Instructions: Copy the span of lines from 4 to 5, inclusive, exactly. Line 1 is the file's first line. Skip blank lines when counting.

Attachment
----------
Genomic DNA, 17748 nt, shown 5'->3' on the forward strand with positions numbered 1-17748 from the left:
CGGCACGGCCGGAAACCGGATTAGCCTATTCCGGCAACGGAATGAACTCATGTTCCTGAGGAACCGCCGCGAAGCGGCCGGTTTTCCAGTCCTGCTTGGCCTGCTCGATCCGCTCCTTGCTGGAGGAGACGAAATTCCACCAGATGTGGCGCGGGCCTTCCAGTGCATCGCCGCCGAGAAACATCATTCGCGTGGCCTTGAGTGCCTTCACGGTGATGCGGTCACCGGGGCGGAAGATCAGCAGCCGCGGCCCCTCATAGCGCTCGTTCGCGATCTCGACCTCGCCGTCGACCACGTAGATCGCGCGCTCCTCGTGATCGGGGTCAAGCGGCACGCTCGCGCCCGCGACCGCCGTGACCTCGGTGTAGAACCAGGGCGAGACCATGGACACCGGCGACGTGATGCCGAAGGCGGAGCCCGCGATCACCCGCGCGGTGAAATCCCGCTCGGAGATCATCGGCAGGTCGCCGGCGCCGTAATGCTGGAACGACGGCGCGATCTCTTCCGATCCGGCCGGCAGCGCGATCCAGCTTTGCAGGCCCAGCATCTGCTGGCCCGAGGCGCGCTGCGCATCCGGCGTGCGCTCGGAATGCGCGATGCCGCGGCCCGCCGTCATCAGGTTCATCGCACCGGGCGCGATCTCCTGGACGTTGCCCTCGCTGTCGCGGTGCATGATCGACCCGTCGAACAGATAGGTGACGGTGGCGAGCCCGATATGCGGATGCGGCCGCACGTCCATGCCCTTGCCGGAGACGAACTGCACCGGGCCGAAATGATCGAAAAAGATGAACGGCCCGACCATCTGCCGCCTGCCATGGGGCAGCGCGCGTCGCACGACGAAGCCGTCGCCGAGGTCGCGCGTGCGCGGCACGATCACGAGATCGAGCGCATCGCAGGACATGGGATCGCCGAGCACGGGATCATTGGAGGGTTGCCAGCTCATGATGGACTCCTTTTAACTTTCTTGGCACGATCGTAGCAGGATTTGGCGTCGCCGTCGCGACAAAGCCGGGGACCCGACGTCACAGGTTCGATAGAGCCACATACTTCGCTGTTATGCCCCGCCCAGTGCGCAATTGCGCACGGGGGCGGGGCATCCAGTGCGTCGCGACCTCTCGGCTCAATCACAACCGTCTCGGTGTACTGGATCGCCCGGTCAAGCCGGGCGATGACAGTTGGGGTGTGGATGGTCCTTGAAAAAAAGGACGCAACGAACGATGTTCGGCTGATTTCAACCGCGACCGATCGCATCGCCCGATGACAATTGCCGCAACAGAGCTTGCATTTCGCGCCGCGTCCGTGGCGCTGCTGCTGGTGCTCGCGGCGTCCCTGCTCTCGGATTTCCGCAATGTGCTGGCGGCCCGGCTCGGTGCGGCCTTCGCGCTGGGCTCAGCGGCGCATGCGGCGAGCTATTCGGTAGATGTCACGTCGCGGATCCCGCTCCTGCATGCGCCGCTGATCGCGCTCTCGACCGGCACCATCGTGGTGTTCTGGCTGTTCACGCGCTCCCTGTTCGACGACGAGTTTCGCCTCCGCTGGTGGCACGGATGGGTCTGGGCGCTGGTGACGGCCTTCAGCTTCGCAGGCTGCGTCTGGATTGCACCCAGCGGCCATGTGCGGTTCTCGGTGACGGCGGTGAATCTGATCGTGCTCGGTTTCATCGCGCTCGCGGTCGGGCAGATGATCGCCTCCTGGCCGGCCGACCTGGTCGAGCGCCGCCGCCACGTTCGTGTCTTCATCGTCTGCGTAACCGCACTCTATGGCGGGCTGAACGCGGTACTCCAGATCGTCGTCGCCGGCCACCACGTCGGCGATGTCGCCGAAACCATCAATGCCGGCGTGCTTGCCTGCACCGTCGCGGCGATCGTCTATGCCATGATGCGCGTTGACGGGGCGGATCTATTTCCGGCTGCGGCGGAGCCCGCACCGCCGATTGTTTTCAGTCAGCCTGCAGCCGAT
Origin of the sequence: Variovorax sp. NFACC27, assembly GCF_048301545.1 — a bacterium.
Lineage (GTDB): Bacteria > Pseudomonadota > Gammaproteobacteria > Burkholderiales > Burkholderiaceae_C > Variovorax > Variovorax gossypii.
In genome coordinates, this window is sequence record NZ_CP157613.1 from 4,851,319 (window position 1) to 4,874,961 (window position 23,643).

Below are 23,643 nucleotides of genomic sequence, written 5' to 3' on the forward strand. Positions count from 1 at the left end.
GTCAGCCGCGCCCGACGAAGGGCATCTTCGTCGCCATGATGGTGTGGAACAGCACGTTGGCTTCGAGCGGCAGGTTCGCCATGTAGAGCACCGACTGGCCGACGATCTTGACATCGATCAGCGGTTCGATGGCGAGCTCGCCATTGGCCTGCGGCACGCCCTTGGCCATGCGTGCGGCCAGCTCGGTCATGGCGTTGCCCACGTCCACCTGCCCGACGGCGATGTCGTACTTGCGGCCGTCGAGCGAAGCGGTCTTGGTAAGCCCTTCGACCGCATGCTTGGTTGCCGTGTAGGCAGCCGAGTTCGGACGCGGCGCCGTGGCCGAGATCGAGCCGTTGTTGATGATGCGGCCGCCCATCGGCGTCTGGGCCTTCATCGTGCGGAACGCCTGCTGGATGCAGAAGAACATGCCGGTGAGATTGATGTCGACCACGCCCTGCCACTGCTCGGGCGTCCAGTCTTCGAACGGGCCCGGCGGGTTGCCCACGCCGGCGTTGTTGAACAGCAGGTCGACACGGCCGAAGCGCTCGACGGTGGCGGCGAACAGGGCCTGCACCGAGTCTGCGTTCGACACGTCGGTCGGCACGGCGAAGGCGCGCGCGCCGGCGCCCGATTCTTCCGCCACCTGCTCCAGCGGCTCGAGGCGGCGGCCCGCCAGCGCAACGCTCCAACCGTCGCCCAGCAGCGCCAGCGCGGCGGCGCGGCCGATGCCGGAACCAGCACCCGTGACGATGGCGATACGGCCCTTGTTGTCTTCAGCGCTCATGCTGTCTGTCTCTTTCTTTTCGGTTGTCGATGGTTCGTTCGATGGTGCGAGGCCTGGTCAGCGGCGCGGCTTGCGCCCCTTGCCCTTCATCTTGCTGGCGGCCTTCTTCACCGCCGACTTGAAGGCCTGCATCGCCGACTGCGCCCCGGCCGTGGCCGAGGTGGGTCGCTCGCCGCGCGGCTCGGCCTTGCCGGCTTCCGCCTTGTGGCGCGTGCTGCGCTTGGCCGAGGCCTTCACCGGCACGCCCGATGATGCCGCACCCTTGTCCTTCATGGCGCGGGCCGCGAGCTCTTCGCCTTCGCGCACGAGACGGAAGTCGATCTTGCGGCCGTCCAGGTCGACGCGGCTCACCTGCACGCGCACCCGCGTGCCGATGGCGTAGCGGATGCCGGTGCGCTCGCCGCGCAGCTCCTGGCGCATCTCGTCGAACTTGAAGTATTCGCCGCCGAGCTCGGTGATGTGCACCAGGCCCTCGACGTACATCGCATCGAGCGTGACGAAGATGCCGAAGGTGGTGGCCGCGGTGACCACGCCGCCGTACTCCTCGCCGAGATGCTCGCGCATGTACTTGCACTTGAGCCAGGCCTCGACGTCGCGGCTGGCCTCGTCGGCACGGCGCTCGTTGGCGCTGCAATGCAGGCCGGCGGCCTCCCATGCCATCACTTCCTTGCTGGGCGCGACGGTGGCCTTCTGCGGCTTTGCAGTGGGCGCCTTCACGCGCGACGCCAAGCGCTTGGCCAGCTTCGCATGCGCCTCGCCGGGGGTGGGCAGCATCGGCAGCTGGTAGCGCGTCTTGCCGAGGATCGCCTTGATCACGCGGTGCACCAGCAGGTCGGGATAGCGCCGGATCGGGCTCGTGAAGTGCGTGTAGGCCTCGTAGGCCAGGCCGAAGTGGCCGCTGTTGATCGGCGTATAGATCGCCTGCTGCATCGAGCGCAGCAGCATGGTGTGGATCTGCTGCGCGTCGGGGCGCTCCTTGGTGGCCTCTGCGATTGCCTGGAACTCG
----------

Lineage (GTDB): Bacteria > Pseudomonadota > Gammaproteobacteria > Burkholderiales > Burkholderiaceae_C > Variovorax > Variovorax gossypii.
In genome coordinates, this window is sequence record NZ_CP157613.1 from 4,851,319 (window position 1) to 4,874,961 (window position 23,643).